Actor Chris Pratt has a 3-year-old son. Son Jack “borrowed” Pratt’s phone to take a picture, and dropped the phone in the pool. Such is the life of a dad. Being a single dad (we should point out that Pratt is married to actress Anna Faris) can be even more challenging than the occasional soggy phone.

My son, the budding photographer, may or may not owe me a new phone.

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Life Changes & Achieving Balance

Your life as a newly single Dad will change for good and for bad. Where once you said, “Go ask your mother,” you now have to field every question and mend every skinned knee. Where you and your wife conspired together to provide surprises and celebrations, you have to make the reservations and find the balloon-animal clown.

Find balance. For every skinned knee, you also get to read bedtime stories. For every burned pot roast, you also get to arrange the prom limousine. Expect ups and downs; embrace the ups and forget the downs.

Becoming the Patient Papa

You will—you must—develop more patience. Your children are learning new, amazing ideas every day, so be patient with them. If you have small children, get into the habit of getting yourself in order way before you need them dressed and ready to go, anywhere. Whether you are hurrying out to daycare, school, or the Virginia Zoo, you should get groomed, dressed and ready long before you need to focus on your kids.

Learning the Word “No”

In your marriage, you may have been the disciplinarian and your ex-wife was the soother of hurt feelings. Now you have both roles to fill. That does not mean, though, that you over-react and become a pushover for every little whim and want.

Learn to say no, advise the experts at Empowering Parents. Learn to say it politely but firmly. Avoid being nasty or seeming ill-tempered, but also avoid the “We’ll see,” “Maybe,” “Perhaps later” carousel. A kid who senses an opening will keep at you. You do not want your conversations to devolve to a level at which your kids only ask for things and you delay saying, “No.”

Bringing Important Moments into Focus

As parents, our radar is always up. What unknown horror approaches? What unforeseen disaster awaits? If you fixate as a single Dad on just keeping your kids away from every harm or hurt, you lose sight of who is standing right in front of you. Live in their moments. Embrace the present.

Sure, plan for a secure future. Sock away money—even a little—for college or trade school. Anticipate their next growth spurt and the clothes they will need. But do not do those things to the exclusion of noticing your son’s improvement in playing the trumpet, or your daughter’s newfound ability to knock the ball out of the infield, or the weird fact that your twins have different belly buttons.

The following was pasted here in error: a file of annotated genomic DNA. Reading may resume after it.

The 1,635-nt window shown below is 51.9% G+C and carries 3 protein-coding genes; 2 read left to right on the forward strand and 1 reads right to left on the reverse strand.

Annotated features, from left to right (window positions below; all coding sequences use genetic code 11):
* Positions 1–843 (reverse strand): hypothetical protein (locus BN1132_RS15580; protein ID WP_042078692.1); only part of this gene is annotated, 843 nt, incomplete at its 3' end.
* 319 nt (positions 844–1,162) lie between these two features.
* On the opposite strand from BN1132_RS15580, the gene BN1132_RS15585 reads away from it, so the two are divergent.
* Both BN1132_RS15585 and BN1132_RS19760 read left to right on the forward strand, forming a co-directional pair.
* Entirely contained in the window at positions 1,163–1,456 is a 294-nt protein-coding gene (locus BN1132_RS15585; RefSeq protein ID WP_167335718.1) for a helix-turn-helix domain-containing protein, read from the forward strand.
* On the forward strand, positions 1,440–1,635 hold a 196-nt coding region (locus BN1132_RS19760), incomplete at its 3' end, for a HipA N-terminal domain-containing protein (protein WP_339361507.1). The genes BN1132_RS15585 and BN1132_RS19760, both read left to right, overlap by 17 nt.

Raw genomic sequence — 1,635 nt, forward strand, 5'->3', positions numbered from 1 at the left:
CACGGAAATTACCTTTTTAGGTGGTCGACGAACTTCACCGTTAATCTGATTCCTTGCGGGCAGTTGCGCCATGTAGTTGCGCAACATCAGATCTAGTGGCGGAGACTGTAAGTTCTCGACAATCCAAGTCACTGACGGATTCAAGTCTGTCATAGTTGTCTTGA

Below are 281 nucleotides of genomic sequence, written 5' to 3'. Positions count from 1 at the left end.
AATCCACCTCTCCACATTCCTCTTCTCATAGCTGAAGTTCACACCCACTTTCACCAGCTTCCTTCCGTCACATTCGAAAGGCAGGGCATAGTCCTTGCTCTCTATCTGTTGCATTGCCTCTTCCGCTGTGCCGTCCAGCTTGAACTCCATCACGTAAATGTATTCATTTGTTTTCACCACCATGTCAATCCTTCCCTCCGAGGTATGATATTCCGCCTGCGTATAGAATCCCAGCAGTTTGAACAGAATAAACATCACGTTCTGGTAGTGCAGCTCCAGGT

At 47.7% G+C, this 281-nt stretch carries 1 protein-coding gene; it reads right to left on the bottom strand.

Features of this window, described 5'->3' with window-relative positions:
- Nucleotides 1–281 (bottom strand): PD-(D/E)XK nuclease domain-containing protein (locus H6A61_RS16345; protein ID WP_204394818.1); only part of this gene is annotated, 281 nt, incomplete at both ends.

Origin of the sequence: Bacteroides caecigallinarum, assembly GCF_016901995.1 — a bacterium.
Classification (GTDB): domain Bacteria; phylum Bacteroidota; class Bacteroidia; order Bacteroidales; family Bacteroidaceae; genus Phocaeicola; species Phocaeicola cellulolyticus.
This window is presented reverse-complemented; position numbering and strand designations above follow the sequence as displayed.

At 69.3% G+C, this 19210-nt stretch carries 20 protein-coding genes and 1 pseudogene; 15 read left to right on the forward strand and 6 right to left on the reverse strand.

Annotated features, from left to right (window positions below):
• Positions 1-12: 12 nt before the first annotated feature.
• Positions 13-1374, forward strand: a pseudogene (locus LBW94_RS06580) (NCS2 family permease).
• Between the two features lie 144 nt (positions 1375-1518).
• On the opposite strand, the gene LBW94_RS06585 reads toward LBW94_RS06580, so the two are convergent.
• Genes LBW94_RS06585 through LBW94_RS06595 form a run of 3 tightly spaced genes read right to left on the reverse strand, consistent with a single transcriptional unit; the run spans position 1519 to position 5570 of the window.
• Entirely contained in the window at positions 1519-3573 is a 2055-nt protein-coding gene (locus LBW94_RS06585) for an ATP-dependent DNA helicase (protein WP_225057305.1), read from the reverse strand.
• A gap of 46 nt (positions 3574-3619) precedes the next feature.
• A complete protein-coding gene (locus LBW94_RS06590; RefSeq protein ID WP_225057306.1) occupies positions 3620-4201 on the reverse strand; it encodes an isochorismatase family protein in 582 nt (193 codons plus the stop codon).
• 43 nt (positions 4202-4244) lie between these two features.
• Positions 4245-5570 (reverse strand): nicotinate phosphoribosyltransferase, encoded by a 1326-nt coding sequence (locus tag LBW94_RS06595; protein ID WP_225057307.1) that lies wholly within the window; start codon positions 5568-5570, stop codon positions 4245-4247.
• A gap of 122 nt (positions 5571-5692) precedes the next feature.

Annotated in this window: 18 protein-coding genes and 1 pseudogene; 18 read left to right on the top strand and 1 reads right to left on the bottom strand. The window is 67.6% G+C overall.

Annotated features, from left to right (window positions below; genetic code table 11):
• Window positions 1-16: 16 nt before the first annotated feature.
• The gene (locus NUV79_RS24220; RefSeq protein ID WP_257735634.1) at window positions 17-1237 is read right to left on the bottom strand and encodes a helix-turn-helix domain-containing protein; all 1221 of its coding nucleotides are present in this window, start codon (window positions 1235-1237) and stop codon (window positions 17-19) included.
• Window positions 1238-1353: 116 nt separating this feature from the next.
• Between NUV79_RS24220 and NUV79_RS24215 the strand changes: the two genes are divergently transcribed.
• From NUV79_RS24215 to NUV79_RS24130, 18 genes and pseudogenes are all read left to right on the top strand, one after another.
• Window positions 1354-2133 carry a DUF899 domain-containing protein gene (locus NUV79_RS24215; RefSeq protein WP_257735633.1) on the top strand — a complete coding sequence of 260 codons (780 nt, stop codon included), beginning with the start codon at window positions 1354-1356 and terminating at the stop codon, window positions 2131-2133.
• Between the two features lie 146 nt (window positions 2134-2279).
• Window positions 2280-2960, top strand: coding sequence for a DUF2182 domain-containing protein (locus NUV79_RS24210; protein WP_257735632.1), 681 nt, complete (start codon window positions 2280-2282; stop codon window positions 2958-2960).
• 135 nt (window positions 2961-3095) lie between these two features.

Accepting Responsibility & Putting Your Children First

A common thread among young married Virginia men with several kids is the slow acceptance of their responsibility. After your divorce, you need to put away your toys and put on your big boy boots.

When you were married and left the kids in your wife’s care, did you go off hunting, drinking, riding ATVs and hanging out in bars? (Psst—we might know why you are divorced).

Anyway, you are now a responsible single father. You should be rightly terrified of dying. You will leave behind children who need financial support, a decent home, and proper care. Buy life insurance. Sell the dangerous toys. Wear a helmet when you ride. Stop hanging out with reckless friends.

Your kids come first. Worry about them without letting it show. When you are tempted to do something insanely stupid, consider: what will they do without you?

Moving on from Materialism

As a single dad, coin may not be common, but you will be surprised at how much you do not need. Some of the most creative people lived long before television, smart phones and iPods.

The less “stuff” you have to dust and vacuum around in your house, the easier your life and the lives of your children will be. Say you get weekend visitation. Your home can be a welcome respite from too much electronic noise, so long as you provide other diversions:

  • Archery in the backyard
  • An easel, watercolors and brushes in the spare bedroom
  • Filled bookshelves
  • A clean, stocked kitchen with kid-friendly cookbooks
  • A map of Virginia hiking trails and a good walking stick

Do not set yourself up for disappointment by assuming your kids emerged from a Disney movie and will follow your lead. You might need to “sell” your “fewer-possessions-more-family-time” idea before they buy in.

When you call 757-383-9184 we cannot connect you to a babysitter, take-out Chinese joint, or diaper service, but we can put you in touch with one of the experienced men’s divorce and family law attorneys at The Firm for Men. Contact us today, if you can find your phone.

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